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Over clusters, Biden faces harshest resistance yet from his left flank

And much of it is coming from his own party, which up until now has been pretty unified in the Ukraine war effort.

Analysis | Europe

The Biden administration’s decision last Friday to approve the transfer of cluster munitions to Ukraine met with significant opposition from Democratic lawmakers, arms control experts, human rights groups, and several European allies. 

While the president defended what he called a “difficult decision” to provide Ukraine with additional ammunition for their ongoing counteroffensive, the administration’s arguments in support of sending these indiscriminate weapons fell flat with members of Biden’s own party and key supporters of the U.S.-led coalition supporting Ukraine’s war effort. 

The president’s move puts him at odds with the Congressional restriction on the export of cluster munitions. According to the law, the U.S. is prohibited from providing these weapons to other governments if they have a dud rate higher than 1 percent. The president has the option to waive that restriction, but as The New York Times reported over the weekend, the cluster munitions that are to be sent to Ukraine contain explosives that have been known to have a failure rate of 14 percent and higher. 

Depending on the terrain and conditions in which these weapons are used, the dud rate can end up being much higher than 1 or 2 percent. According to the report, “the shells being sent to Kyiv can fly farther than earlier versions, but they contain the same grenades, which had dud rates the Pentagon has characterized as unacceptably high.”

Many Democrats in Congress have already spoken out against the president’s decision. An amendment to the National Defense Authorization Act (NDAA) stopping the transfer has already been introduced by Reps. Sara Jacobs (D-Calif.) and Ilhan Omar (D-Minn.).

Meanwhile, on Friday, Rep. Chrissy Houlahan (D-Penn.), co-chair of the Unexploded Ordnance and Demining Caucus, said, “victory cannot come at the expense of our American values and thus democracy itself.” Rep. Barbara Lee (D-Calif.) was emphatic: “Cluster bombs should never be used. That’s crossing a line.”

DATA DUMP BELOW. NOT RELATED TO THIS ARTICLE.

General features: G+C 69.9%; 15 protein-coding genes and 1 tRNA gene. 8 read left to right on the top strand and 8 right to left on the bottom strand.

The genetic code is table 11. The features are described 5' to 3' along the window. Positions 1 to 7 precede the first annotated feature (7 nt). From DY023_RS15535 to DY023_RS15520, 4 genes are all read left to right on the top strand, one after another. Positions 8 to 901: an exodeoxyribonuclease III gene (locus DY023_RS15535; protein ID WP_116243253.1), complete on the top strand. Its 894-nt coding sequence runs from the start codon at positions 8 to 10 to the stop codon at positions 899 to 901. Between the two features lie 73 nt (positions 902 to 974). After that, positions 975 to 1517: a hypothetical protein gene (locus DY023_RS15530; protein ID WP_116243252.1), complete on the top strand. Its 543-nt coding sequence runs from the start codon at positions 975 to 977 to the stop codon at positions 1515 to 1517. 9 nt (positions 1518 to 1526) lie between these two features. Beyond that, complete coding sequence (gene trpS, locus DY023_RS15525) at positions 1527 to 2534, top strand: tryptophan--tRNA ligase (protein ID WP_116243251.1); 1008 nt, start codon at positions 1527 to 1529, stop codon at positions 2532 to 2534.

Nineteen House progressives, including Lee, issued a joint statement attacking the decision: “The White House’s announcement runs counter to Congress’s restrictions on the transfer of these weapons and severely undermines our moral leadership.” Rep. Betty McCollum (D-Minn.), the ranking member of the defense appropriations subcommittee, said. “The decision by the Biden administration to transfer cluster munitions to Ukraine is unnecessary and a terrible mistake.” 

The Biden administration has enjoyed broad support for its Ukraine policy among Democrats in Congress, but this decision has created the most significant and potentially damaging rift to date.

The president’s decision to transfer cluster munitions has also exposed a rift with some major European allies on the eve of NATO’s Vilnius summit. The German, Spanish, and British governments were quick to state their opposition to the move, and British Prime Minister Rishi Sunak emphasized that the U.K. would not follow the U.S. lead in this instance. The prime minister did not specifically attack Biden’s decision, but publicly taking an opposing position so quickly was an implicit rebuke of the U.S. 

The debate over transferring cluster munitions is unlike earlier fights over other types of military assistance. There have been legitimate concerns about escalation risks associated with providing Ukraine with increasingly sophisticated weapons and platforms, but the inherently indiscriminate nature of cluster munitions puts them in a different category. 

They are also not as “useful” in military terms as administration officials claim, and the dangers of using them will persist long after the war ends. One of the reasons why 123 countries belong to the Convention on Cluster Munitions that ban the use, sale, production, transfer, and stockpiling of these weapons is that all these governments, including more than two-thirds of our NATO allies, recognize that cluster munitions pose unacceptably high risks to civilians for years and even decades after fighting halts.